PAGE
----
Hark! Heard Ye Not The Ancient Seer?

Hark! heard ye not the ancient seer

Author: Richard Mant
Tune: DEUS TUORUM MILITUM
Published in 1 hymnal

Printable scores: PDF, Noteworthy Composer
Audio files: MIDI

Full Text

1 Hark! heard ye not the ancient seer,
While thus the wondrous promise ran?
A virgin shall conceive, and bear
A son, Immanuel, God with man!

2 Hark! hear ye not the angel bring
His answering message from the sky?
Hail, virgin blest, from whom shall spring
A son, the Son of God most high!

3 O Thou, who didst not scorn below,
The Son of Man, with us to dwell,
And us Thy Father’s glory show,
The Son of God, Immanuel.

4 Thou, for our sake incarnate made,
Thy Godhead, lo! with faith we own,
Or in a servant’s form arrayed,
Or partner of Thy Father’s throne.

5 O Jesus, glory be to Thee,
Returned to Thy celestial rest,
Throned with Thy Father’s majesty,
In union with the Spirit blest.

Author: Richard Mant

Mant, Richard D.D., son of the Rev. Richard Mant, Master of the Grammar School, Southampton, was born at Southampton, Feb. 12, 1776. He was educated at Winchester and Trinity, Oxford (B.A. 1797, M.A., 1799). At Oxford he won the Chancellor's prize for an English essay: was a Fellow of Oriel, and for some time College Tutor. On taking Holy Orders he was successively curate to his father, then of one or two other places, Vicar of Coggeshall, Essex, 1810; Domestic Chaplain to the Archbishop of Canterbury, 1813, Rector of St. Botolph, Bishopsgate, London. 1816, and East Horsley, 1818, Bishop of Killaloe, 1820, of Down and Connor, 1823, and of Dromore, 1842. He was also Bampton Lecturer in 1811. He died Nov. 2, 1848. His prose works were numerou… Go to person page >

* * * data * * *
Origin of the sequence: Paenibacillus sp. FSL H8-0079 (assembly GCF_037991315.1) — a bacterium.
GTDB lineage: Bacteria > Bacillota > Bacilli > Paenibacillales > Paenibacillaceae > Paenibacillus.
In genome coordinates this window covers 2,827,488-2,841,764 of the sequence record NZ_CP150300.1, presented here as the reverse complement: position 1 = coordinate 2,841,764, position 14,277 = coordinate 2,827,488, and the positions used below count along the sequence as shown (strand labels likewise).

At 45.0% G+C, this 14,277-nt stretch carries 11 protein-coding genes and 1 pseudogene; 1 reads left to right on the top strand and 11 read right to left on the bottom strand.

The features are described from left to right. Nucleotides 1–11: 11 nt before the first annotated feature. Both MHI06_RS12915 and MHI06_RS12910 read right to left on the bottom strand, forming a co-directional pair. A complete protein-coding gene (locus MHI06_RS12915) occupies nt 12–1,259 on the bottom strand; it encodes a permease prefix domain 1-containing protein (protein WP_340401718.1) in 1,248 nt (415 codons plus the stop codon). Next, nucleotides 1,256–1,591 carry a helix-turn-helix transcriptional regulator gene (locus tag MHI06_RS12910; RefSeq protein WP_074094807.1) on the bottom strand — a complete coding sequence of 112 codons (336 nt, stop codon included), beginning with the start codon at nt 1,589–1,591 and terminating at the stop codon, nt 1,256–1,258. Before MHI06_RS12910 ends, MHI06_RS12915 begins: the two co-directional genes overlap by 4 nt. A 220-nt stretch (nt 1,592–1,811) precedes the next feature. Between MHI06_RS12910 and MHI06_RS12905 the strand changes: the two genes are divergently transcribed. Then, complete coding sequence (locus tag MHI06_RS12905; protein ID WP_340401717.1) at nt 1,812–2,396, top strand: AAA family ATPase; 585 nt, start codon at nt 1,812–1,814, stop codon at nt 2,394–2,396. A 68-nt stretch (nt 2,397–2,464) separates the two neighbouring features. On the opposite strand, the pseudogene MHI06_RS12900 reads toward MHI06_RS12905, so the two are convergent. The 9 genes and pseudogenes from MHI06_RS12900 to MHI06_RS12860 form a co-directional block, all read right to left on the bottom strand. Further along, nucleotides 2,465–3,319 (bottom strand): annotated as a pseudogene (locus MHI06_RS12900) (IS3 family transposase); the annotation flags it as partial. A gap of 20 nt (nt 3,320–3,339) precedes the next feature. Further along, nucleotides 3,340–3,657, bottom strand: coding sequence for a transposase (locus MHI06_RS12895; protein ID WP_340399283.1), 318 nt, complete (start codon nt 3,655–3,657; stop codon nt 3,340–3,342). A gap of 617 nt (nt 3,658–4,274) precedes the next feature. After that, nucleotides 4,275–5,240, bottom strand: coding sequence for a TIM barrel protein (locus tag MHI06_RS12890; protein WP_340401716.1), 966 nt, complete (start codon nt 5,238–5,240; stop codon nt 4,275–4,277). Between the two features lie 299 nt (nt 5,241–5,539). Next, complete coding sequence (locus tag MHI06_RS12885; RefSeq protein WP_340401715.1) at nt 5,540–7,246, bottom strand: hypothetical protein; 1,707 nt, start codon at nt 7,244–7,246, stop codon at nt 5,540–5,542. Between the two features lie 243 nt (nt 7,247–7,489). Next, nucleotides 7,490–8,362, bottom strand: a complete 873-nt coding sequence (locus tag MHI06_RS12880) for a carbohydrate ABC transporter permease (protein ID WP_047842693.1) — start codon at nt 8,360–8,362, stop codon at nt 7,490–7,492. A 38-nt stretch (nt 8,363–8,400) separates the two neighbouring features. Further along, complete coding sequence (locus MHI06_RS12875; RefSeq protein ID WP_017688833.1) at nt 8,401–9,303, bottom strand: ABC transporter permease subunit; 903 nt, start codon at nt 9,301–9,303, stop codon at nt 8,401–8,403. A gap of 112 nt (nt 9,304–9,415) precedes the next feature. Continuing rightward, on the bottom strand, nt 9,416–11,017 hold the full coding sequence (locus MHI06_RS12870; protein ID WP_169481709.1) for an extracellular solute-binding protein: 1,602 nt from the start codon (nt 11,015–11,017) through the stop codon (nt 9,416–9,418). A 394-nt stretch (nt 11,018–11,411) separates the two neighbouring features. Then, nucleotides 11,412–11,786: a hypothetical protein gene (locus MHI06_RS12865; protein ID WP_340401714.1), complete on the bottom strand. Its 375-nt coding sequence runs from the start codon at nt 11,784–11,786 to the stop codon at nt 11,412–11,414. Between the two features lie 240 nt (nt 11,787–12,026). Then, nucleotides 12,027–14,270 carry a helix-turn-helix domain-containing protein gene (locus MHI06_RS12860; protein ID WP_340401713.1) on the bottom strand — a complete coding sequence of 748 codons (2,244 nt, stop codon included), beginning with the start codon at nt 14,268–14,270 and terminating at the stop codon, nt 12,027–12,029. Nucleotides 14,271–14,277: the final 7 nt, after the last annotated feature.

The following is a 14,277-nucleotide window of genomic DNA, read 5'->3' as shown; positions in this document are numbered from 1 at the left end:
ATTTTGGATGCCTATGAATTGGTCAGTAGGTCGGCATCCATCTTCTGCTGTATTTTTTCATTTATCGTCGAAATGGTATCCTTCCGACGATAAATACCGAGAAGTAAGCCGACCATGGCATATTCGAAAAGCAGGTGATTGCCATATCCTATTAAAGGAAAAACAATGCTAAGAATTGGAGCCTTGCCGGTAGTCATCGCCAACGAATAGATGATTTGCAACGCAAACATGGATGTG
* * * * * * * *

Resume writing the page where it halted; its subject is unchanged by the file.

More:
Text Information

First Line: Hark! heard ye not the ancient seer
Title: Hark! Heard Ye Not The Ancient Seer?
Author: Richard Mant
Meter: 8.8.8.8
Source: Ancient Hymns from the Roman Breviary (London, J. G. & F. Rivington, 1837)
Language: English
Copyright: Public Domain

Tune

DEUS TUORUM MILITUM

DEUS TUORUM MILITUM (sometimes called GRENOBLE) was published in France in the 1753 Grenoble Antiphoner as a setting for the text "Deus tuorum militum" (“The God of Your Soldiers”). One of the finest French diocesan tunes from the eighteenth century, it represents a departure in Roman Catholic h…

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Media

The Cyber Hymnal #10696
  • PDF (PDF)
  • Noteworthy Composer Score (NWC)

Instances

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